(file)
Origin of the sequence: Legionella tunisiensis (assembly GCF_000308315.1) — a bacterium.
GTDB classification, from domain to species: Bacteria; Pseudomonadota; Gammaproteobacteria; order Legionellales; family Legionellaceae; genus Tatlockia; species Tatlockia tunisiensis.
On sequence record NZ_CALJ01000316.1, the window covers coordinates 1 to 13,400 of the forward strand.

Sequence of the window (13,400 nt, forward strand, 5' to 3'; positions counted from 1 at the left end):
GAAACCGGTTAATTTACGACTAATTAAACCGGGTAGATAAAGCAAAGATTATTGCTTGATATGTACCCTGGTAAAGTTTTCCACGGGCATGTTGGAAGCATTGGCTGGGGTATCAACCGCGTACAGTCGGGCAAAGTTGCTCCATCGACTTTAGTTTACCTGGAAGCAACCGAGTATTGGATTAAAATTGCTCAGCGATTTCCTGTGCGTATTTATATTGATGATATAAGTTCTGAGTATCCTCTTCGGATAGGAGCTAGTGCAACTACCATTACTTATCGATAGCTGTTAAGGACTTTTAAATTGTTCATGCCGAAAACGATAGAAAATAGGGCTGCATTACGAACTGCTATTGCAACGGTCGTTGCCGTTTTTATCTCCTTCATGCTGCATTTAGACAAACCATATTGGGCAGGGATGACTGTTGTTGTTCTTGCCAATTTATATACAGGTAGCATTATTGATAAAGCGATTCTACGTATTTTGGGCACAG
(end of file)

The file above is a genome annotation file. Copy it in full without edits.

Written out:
Origin of the sequence: Legionella tunisiensis (assembly GCF_000308315.1) — a bacterium.
GTDB classification, from domain to species: Bacteria; Pseudomonadota; Gammaproteobacteria; order Legionellales; family Legionellaceae; genus Tatlockia; species Tatlockia tunisiensis.
On sequence record NZ_CALJ01000316.1, the window covers coordinates 1 to 13,400 of the forward strand.

Sequence of the window (13,400 nt, forward strand, 5' to 3'; positions counted from 1 at the left end):
GAAACCGGTTAATTTACGACTAATTAAACCGGGTAGATAAAGCAAAGATTATTGCTTGATATGTACCCTGGTAAAGTTTTCCACGGGCATGTTGGAAGCATTGGCTGGGGTATCAACCGCGTACAGTCGGGCAAAGTTGCTCCATCGACTTTAGTTTACCTGGAAGCAACCGAGTATTGGATTAAAATTGCTCAGCGATTTCCTGTGCGTATTTATATTGATGATATAAGTTCTGAGTATCCTCTTCGGATAGGAGCTAGTGCAACTACCATTACTTATCGATAGCTGTTAAGGACTTTTAAATTGTTCATGCCGAAAACGATAGAAAATAGGGCTGCATTACGAACTGCTATTGCAACGGTCGTTGCCGTTTTTATCTCCTTCATGCTGCATTTAGACAAACCATATTGGGCAGGGATGACTGTTGTTGTTCTTGCCAATTTATATACAGGTAGCATTATTGATAAAGCGATTCTACGTATTTTGGGCACAG